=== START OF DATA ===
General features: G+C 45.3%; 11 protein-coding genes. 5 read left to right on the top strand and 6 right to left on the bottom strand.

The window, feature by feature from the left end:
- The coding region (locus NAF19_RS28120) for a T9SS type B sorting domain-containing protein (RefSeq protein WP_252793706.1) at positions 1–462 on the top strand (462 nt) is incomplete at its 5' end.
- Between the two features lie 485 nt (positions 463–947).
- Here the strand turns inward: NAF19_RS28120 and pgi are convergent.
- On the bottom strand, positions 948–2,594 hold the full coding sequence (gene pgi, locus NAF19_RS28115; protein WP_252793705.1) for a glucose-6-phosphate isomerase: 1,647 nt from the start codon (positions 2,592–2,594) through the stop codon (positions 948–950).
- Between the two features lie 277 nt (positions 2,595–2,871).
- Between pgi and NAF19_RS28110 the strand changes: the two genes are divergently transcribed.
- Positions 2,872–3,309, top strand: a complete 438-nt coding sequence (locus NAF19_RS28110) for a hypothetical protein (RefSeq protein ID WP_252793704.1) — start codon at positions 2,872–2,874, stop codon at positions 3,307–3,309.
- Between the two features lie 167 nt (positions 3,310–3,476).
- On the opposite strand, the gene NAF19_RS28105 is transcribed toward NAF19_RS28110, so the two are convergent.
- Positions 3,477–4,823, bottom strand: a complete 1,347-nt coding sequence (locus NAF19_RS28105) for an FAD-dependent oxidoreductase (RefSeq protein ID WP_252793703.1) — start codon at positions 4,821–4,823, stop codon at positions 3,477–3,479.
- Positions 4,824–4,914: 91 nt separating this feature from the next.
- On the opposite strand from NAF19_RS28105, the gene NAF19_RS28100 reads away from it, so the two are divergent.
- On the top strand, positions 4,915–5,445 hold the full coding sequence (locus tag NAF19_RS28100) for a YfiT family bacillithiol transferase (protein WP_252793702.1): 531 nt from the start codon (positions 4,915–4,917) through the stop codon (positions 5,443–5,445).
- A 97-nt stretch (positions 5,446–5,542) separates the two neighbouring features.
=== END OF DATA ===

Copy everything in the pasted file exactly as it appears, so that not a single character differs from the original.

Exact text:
General features: G+C 45.3%; 11 protein-coding genes. 5 read left to right on the top strand and 6 right to left on the bottom strand.

The window, feature by feature from the left end:
- The coding region (locus NAF19_RS28120) for a T9SS type B sorting domain-containing protein (RefSeq protein WP_252793706.1) at positions 1–462 on the top strand (462 nt) is incomplete at its 5' end.
- Between the two features lie 485 nt (positions 463–947).
- Here the strand turns inward: NAF19_RS28120 and pgi are convergent.
- On the bottom strand, positions 948–2,594 hold the full coding sequence (gene pgi, locus NAF19_RS28115; protein WP_252793705.1) for a glucose-6-phosphate isomerase: 1,647 nt from the start codon (positions 2,592–2,594) through the stop codon (positions 948–950).
- Between the two features lie 277 nt (positions 2,595–2,871).
- Between pgi and NAF19_RS28110 the strand changes: the two genes are divergently transcribed.
- Positions 2,872–3,309, top strand: a complete 438-nt coding sequence (locus NAF19_RS28110) for a hypothetical protein (RefSeq protein ID WP_252793704.1) — start codon at positions 2,872–2,874, stop codon at positions 3,307–3,309.
- Between the two features lie 167 nt (positions 3,310–3,476).
- On the opposite strand, the gene NAF19_RS28105 is transcribed toward NAF19_RS28110, so the two are convergent.
- Positions 3,477–4,823, bottom strand: a complete 1,347-nt coding sequence (locus NAF19_RS28105) for an FAD-dependent oxidoreductase (RefSeq protein ID WP_252793703.1) — start codon at positions 4,821–4,823, stop codon at positions 3,477–3,479.
- Positions 4,824–4,914: 91 nt separating this feature from the next.
- On the opposite strand from NAF19_RS28105, the gene NAF19_RS28100 reads away from it, so the two are divergent.
- On the top strand, positions 4,915–5,445 hold the full coding sequence (locus tag NAF19_RS28100) for a YfiT family bacillithiol transferase (protein WP_252793702.1): 531 nt from the start codon (positions 4,915–4,917) through the stop codon (positions 5,443–5,445).
- A 97-nt stretch (positions 5,446–5,542) separates the two neighbouring features.